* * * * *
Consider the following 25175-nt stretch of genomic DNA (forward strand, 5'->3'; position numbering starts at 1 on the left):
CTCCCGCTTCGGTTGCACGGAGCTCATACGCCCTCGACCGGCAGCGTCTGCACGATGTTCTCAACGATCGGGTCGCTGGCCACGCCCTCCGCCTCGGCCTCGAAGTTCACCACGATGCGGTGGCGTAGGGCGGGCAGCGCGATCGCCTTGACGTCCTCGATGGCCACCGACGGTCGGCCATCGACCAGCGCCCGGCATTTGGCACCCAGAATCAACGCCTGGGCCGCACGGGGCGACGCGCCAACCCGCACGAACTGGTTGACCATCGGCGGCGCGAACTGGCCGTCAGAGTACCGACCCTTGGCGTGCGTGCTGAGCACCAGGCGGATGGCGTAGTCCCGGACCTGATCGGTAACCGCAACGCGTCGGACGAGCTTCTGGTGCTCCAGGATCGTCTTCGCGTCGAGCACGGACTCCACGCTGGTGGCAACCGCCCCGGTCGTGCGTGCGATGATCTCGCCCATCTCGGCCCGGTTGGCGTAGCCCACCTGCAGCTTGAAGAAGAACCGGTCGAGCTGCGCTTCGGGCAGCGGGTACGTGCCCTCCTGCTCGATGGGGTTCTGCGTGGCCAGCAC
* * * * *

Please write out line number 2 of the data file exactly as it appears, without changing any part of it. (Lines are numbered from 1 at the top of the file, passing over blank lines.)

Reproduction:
CTCCCGCTTCGGTTGCACGGAGCTCATACGCCCTCGACCGGCAGCGTCTGCACGATGTTCTCAACGATCGGGTCGCTGGCCACGCCCTCCGCCTCGGCCTCGAAGTTCACCACGATGCGGTGGCGTAGGGCGGGCAGCGCGATCGCCTTGACGTCCTCGATGGCCACCGACGGTCGGCCATCGACCAGCGCCCGGCATTTGGCACCCAGAATCAACGCCTGGGCCGCACGGGGCGACGCGCCAACCCGCACGAACTGGTTGACCATCGGCGGCGCGAACTGGCCGTCAGAGTACCGACCCTTGGCGTGCGTGCTGAGCACCAGGCGGATGGCGTAGTCCCGGACCTGATCGGTAACCGCAACGCGTCGGACGAGCTTCTGGTGCTCCAGGATCGTCTTCGCGTCGAGCACGGACTCCACGCTGGTGGCAACCGCCCCGGTCGTGCGTGCGATGATCTCGCCCATCTCGGCCCGGTTGGCGTAGCCCACCTGCAGCTTGAAGAAGAACCGGTCGAGCTGCGCTTCGGGCAGCGGGTACGTGCCCTCCTGCTCGATGGGGTTCTGCGTGGCCAGCAC